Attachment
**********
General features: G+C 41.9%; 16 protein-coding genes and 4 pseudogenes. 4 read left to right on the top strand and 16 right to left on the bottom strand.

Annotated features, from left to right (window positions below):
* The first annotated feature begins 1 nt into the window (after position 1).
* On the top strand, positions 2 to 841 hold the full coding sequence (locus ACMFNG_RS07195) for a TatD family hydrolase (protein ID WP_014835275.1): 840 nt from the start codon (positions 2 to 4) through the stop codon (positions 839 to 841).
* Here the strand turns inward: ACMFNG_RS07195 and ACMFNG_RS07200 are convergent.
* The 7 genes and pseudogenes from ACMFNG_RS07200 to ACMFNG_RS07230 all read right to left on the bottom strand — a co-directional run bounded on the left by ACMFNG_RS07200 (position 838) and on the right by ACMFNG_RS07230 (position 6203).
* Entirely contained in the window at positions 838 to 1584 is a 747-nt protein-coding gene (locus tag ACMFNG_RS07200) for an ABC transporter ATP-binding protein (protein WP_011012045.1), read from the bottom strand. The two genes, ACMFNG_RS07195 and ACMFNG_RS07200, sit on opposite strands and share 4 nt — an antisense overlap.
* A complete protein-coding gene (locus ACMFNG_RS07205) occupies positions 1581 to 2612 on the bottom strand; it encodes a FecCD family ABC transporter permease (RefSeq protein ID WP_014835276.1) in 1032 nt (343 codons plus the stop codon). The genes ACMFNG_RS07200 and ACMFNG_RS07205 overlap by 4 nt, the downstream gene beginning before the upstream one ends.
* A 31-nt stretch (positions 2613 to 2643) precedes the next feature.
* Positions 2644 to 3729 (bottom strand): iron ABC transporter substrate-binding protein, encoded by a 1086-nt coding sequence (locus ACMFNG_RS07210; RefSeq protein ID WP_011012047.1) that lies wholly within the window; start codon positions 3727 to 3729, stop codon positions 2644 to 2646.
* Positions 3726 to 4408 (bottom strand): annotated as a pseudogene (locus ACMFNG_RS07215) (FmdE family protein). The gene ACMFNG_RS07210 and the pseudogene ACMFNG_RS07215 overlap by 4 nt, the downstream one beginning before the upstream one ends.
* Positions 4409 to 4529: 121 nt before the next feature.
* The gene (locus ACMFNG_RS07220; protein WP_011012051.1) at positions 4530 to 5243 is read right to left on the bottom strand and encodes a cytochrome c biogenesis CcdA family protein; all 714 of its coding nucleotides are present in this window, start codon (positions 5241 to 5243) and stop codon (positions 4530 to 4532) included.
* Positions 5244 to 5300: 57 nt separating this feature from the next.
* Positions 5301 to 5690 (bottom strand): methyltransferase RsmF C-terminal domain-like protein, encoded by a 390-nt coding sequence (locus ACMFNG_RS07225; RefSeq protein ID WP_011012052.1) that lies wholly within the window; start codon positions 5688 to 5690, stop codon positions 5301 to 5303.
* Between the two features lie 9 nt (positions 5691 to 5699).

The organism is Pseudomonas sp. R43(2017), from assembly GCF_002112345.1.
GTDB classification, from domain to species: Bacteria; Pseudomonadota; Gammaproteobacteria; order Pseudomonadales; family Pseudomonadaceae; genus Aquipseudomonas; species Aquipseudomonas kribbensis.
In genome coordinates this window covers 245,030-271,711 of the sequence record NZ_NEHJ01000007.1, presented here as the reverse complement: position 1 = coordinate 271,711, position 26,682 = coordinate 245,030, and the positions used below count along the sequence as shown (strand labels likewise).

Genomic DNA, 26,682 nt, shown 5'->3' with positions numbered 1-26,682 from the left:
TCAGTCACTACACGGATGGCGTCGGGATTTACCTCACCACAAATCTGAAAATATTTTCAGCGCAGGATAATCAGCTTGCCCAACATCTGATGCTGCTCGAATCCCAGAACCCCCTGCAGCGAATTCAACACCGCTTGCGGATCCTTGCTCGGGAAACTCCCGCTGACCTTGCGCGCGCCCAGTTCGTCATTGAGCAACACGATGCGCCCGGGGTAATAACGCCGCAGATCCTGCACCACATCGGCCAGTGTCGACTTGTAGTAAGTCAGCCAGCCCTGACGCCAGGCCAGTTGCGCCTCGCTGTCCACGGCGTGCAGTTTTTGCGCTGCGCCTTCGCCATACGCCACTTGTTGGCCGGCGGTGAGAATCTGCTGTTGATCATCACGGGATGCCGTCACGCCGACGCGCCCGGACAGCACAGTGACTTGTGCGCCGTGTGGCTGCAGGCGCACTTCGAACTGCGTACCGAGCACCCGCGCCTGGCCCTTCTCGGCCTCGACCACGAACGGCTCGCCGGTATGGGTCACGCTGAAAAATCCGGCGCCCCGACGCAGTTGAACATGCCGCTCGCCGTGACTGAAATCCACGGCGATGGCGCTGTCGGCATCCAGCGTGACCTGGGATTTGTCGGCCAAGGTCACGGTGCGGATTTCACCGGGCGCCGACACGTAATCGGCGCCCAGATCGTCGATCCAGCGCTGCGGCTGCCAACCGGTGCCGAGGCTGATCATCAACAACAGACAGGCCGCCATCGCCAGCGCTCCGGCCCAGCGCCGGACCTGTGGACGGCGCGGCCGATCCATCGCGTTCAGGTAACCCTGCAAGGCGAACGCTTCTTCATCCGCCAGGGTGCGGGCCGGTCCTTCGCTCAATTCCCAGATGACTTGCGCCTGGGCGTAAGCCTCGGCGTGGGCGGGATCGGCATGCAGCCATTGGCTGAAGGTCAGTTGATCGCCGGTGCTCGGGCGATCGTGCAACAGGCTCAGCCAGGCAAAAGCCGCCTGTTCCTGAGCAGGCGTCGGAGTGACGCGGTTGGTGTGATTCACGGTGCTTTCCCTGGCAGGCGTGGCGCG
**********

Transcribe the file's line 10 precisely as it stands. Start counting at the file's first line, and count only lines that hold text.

* Positions 2644 to 3729 (bottom strand): iron ABC transporter substrate-binding protein, encoded by a 1086-nt coding sequence (locus ACMFNG_RS07210; RefSeq protein ID WP_011012047.1) that lies wholly within the window; start codon positions 3727 to 3729, stop codon positions 2644 to 2646.